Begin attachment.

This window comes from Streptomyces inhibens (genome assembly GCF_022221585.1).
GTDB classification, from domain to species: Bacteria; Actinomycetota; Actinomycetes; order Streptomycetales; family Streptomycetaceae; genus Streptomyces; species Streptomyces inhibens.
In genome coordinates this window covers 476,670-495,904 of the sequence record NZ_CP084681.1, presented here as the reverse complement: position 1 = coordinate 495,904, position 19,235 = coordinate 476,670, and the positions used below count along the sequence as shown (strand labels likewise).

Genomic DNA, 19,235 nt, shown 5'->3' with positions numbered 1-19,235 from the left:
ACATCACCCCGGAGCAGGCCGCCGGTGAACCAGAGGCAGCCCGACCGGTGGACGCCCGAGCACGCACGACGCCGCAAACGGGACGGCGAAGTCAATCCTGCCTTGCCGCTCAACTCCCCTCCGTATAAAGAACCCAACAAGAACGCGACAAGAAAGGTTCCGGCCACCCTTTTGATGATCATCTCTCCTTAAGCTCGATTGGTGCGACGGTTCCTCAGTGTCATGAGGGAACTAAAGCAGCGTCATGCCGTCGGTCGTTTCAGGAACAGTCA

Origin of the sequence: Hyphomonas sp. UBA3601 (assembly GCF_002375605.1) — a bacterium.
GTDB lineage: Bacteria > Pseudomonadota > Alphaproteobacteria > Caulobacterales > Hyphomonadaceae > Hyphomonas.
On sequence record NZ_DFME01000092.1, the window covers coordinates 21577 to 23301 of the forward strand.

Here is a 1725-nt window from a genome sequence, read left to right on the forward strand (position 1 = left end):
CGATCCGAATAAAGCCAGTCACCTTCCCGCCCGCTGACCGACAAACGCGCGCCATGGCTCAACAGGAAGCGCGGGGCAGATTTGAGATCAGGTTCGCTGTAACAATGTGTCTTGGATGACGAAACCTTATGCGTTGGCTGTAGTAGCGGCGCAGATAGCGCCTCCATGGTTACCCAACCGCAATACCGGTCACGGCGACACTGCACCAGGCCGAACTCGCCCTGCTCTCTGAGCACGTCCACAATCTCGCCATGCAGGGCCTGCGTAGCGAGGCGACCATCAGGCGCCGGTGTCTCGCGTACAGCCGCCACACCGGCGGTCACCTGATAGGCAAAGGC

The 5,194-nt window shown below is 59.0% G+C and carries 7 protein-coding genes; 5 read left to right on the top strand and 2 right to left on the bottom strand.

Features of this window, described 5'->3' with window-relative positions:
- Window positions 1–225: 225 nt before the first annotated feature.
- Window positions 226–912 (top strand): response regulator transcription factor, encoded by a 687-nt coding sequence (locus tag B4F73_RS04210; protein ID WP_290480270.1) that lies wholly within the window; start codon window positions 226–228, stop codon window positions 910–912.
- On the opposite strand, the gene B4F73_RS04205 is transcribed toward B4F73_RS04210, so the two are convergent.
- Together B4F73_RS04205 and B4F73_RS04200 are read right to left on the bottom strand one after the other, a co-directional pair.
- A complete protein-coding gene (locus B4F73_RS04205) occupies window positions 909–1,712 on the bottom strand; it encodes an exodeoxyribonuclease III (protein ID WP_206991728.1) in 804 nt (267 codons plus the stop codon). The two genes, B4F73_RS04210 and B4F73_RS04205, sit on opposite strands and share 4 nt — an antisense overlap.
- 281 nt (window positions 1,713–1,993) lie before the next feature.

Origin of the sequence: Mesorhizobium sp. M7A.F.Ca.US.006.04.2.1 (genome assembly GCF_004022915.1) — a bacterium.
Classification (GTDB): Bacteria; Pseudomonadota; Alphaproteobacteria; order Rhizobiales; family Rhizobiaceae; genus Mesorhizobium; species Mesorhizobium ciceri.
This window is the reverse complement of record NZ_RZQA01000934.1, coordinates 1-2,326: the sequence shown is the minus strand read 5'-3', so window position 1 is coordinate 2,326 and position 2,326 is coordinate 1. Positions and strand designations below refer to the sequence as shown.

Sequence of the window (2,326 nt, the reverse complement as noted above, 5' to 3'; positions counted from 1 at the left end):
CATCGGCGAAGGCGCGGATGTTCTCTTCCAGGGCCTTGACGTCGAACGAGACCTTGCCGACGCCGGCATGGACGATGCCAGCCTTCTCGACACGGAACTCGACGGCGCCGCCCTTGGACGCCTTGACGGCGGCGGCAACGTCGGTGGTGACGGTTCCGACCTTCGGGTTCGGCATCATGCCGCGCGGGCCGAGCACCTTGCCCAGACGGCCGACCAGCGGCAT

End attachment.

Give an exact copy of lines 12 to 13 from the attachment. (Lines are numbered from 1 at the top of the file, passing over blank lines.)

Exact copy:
Features of this window, described 5'->3' with window-relative positions:
- Window positions 1–225: 225 nt before the first annotated feature.